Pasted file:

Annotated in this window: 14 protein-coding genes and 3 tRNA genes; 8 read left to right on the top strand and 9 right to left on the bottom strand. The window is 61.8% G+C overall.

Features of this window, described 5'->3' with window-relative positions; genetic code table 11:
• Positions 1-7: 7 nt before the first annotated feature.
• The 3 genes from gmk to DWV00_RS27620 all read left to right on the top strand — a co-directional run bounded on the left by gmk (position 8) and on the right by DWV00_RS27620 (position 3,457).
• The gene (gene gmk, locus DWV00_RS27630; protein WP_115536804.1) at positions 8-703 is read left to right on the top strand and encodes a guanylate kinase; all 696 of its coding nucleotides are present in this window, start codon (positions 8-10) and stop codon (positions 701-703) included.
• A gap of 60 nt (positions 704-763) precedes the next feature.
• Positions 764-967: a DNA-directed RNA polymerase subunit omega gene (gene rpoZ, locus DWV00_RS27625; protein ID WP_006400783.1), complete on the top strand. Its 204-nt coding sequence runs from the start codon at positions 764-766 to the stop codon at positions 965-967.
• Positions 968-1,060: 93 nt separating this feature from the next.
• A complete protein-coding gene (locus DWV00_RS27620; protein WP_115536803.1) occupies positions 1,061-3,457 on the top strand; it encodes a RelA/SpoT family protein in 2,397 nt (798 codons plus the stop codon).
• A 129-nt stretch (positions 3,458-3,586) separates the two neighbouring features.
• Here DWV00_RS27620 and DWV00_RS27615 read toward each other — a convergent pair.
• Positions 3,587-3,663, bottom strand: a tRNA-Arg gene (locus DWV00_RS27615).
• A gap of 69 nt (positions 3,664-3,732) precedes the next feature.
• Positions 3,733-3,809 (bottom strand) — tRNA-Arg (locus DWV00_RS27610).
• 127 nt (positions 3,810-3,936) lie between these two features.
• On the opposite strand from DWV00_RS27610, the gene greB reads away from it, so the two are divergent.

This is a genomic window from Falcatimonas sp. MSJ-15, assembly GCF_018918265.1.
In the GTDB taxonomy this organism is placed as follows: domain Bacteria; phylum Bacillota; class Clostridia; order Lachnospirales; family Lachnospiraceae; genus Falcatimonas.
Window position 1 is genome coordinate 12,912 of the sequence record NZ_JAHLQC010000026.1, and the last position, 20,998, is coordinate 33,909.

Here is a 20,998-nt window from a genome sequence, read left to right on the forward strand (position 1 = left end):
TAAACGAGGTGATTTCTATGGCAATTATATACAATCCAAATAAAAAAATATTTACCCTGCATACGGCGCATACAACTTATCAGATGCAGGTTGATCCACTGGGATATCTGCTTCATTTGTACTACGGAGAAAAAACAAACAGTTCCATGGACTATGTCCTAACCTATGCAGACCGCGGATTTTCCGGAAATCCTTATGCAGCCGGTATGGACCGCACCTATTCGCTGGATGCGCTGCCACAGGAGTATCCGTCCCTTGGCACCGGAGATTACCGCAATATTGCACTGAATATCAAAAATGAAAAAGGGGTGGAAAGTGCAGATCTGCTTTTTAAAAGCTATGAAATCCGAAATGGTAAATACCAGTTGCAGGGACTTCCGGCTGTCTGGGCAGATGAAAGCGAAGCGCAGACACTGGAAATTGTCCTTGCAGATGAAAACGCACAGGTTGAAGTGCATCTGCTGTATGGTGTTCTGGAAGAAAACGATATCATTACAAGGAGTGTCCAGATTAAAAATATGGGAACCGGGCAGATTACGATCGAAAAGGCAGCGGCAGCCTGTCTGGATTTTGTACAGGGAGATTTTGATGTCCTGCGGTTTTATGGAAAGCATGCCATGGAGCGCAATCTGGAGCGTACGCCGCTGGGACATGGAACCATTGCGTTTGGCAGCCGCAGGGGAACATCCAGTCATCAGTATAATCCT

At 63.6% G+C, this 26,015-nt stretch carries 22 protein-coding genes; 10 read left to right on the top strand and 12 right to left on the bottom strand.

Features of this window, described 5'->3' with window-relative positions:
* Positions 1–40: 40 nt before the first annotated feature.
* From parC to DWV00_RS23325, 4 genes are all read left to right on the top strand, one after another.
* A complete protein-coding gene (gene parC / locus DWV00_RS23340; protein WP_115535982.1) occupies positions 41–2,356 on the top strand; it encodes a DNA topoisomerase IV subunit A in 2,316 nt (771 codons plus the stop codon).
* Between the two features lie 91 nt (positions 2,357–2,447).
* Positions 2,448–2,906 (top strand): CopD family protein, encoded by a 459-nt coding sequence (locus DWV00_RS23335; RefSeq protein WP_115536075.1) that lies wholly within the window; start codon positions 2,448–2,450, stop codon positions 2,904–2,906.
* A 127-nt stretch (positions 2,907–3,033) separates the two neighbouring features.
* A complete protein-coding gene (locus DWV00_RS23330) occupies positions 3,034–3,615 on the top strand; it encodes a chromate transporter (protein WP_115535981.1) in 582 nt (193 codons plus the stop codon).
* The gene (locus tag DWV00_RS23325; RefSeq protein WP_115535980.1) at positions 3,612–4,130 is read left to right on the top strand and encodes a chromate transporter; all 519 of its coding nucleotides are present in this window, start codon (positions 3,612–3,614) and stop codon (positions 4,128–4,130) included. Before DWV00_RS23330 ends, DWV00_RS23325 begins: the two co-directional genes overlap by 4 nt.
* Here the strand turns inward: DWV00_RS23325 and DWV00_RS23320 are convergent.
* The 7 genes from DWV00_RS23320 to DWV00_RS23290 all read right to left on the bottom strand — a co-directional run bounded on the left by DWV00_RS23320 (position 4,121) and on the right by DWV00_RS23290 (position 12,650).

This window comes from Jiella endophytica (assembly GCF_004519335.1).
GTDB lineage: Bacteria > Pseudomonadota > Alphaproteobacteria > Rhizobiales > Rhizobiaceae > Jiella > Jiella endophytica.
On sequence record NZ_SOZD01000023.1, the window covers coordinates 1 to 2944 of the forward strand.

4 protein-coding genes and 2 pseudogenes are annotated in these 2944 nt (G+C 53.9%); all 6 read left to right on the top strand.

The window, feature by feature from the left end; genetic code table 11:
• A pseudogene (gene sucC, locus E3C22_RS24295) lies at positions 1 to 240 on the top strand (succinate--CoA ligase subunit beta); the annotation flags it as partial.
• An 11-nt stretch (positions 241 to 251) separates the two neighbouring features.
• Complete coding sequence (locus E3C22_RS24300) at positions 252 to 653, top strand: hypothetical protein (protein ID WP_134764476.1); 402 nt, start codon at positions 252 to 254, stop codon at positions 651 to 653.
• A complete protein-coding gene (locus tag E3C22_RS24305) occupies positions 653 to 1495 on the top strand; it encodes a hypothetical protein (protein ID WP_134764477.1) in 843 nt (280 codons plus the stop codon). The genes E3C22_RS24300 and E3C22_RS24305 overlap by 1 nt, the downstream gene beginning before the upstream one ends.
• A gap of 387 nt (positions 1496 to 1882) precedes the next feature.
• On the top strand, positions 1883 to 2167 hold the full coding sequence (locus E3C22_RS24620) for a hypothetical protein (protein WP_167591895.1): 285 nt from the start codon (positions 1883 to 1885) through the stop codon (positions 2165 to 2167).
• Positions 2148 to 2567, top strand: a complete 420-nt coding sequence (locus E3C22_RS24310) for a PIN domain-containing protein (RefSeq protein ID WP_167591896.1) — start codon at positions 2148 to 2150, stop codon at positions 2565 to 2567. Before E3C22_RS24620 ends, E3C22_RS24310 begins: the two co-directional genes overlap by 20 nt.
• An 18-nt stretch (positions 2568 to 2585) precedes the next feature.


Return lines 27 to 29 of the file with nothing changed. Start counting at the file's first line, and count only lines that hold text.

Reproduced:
* Between the two features lie 91 nt (positions 2,357–2,447).
* Positions 2,448–2,906 (top strand): CopD family protein, encoded by a 459-nt coding sequence (locus DWV00_RS23335; RefSeq protein WP_115536075.1) that lies wholly within the window; start codon positions 2,448–2,450, stop codon positions 2,904–2,906.
* A 127-nt stretch (positions 2,907–3,033) separates the two neighbouring features.